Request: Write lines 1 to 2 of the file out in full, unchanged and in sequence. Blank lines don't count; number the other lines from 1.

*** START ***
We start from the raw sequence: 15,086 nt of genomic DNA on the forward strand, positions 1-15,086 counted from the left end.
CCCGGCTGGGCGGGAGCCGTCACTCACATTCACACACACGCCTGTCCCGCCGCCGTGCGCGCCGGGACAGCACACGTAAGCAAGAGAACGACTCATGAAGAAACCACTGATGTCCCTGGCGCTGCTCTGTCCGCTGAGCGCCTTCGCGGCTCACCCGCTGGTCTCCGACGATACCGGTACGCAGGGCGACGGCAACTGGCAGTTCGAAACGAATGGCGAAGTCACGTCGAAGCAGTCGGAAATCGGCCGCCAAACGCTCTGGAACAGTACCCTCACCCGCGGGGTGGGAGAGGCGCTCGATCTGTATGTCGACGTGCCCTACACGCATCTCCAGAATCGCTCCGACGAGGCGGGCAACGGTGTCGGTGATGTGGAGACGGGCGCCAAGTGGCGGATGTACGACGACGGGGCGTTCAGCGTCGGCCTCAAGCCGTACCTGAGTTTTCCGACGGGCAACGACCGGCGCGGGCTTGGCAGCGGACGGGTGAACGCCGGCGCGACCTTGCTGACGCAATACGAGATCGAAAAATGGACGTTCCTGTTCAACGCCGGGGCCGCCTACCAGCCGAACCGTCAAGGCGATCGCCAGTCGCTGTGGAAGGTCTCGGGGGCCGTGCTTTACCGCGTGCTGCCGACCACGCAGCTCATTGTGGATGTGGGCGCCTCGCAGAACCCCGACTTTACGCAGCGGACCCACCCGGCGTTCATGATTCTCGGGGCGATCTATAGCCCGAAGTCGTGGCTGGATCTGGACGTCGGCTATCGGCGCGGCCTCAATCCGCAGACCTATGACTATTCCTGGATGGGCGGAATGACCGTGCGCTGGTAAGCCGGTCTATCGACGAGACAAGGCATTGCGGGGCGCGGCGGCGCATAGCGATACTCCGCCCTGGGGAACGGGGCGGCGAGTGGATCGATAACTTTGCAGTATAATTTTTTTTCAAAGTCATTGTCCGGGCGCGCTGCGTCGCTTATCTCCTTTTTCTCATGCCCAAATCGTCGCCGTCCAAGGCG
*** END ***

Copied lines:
We start from the raw sequence: 15,086 nt of genomic DNA on the forward strand, positions 1-15,086 counted from the left end.
CCCGGCTGGGCGGGAGCCGTCACTCACATTCACACACACGCCTGTCCCGCCGCCGTGCGCGCCGGGACAGCACACGTAAGCAAGAGAACGACTCATGAAGAAACCACTGATGTCCCTGGCGCTGCTCTGTCCGCTGAGCGCCTTCGCGGCTCACCCGCTGGTCTCCGACGATACCGGTACGCAGGGCGACGGCAACTGGCAGTTCGAAACGAATGGCGAAGTCACGTCGAAGCAGTCGGAAATCGGCCGCCAAACGCTCTGGAACAGTACCCTCACCCGCGGGGTGGGAGAGGCGCTCGATCTGTATGTCGACGTGCCCTACACGCATCTCCAGAATCGCTCCGACGAGGCGGGCAACGGTGTCGGTGATGTGGAGACGGGCGCCAAGTGGCGGATGTACGACGACGGGGCGTTCAGCGTCGGCCTCAAGCCGTACCTGAGTTTTCCGACGGGCAACGACCGGCGCGGGCTTGGCAGCGGACGGGTGAACGCCGGCGCGACCTTGCTGACGCAATACGAGATCGAAAAATGGACGTTCCTGTTCAACGCCGGGGCCGCCTACCAGCCGAACCGTCAAGGCGATCGCCAGTCGCTGTGGAAGGTCTCGGGGGCCGTGCTTTACCGCGTGCTGCCGACCACGCAGCTCATTGTGGATGTGGGCGCCTCGCAGAACCCCGACTTTACGCAGCGGACCCACCCGGCGTTCATGATTCTCGGGGCGATCTATAGCCCGAAGTCGTGGCTGGATCTGGACGTCGGCTATCGGCGCGGCCTCAATCCGCAGACCTATGACTATTCCTGGATGGGCGGAATGACCGTGCGCTGGTAAGCCGGTCTATCGACGAGACAAGGCATTGCGGGGCGCGGCGGCGCATAGCGATACTCCGCCCTGGGGAACGGGGCGGCGAGTGGATCGATAACTTTGCAGTATAATTTTTTTTCAAAGTCATTGTCCGGGCGCGCTGCGTCGCTTATCTCCTTTTTCTCATGCCCAAATCGTCGCCGTCCAAGGCG